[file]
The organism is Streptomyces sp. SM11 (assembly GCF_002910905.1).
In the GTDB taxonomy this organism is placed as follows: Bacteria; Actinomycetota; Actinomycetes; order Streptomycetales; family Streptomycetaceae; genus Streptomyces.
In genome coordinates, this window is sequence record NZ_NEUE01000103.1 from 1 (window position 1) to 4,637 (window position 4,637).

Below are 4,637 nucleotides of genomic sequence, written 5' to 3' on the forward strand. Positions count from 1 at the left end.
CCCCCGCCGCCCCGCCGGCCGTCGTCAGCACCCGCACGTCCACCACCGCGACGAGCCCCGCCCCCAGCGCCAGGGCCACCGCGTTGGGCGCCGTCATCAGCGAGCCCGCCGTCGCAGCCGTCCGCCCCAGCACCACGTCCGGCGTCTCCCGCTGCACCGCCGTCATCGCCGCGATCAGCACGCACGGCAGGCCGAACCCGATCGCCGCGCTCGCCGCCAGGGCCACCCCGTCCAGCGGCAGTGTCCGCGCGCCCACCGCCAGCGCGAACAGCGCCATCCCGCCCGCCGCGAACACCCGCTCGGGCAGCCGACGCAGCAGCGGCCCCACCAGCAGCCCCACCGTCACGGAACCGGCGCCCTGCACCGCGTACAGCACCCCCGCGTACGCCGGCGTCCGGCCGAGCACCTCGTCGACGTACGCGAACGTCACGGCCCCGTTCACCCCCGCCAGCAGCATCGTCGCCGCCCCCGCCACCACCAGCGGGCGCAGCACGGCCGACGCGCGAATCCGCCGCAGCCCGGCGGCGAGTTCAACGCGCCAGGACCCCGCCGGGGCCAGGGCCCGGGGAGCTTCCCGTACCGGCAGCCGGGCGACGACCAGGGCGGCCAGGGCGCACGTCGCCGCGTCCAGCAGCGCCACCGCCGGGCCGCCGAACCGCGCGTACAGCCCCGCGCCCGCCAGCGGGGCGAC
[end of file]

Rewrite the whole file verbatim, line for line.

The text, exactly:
The organism is Streptomyces sp. SM11 (assembly GCF_002910905.1).
In the GTDB taxonomy this organism is placed as follows: Bacteria; Actinomycetota; Actinomycetes; order Streptomycetales; family Streptomycetaceae; genus Streptomyces.
In genome coordinates, this window is sequence record NZ_NEUE01000103.1 from 1 (window position 1) to 4,637 (window position 4,637).

Below are 4,637 nucleotides of genomic sequence, written 5' to 3' on the forward strand. Positions count from 1 at the left end.
CCCCCGCCGCCCCGCCGGCCGTCGTCAGCACCCGCACGTCCACCACCGCGACGAGCCCCGCCCCCAGCGCCAGGGCCACCGCGTTGGGCGCCGTCATCAGCGAGCCCGCCGTCGCAGCCGTCCGCCCCAGCACCACGTCCGGCGTCTCCCGCTGCACCGCCGTCATCGCCGCGATCAGCACGCACGGCAGGCCGAACCCGATCGCCGCGCTCGCCGCCAGGGCCACCCCGTCCAGCGGCAGTGTCCGCGCGCCCACCGCCAGCGCGAACAGCGCCATCCCGCCCGCCGCGAACACCCGCTCGGGCAGCCGACGCAGCAGCGGCCCCACCAGCAGCCCCACCGTCACGGAACCGGCGCCCTGCACCGCGTACAGCACCCCCGCGTACGCCGGCGTCCGGCCGAGCACCTCGTCGACGTACGCGAACGTCACGGCCCCGTTCACCCCCGCCAGCAGCATCGTCGCCGCCCCCGCCACCACCAGCGGGCGCAGCACGGCCGACGCGCGAATCCGCCGCAGCCCGGCGGCGAGTTCAACGCGCCAGGACCCCGCCGGGGCCAGGGCCCGGGGAGCTTCCCGTACCGGCAGCCGGGCGACGACCAGGGCGGCCAGGGCGCACGTCGCCGCGTCCAGCAGCGCCACCGCCGGGCCGCCGAACCGCGCGTACAGCCCCGCGCCCGCCAGCGGGGCGAC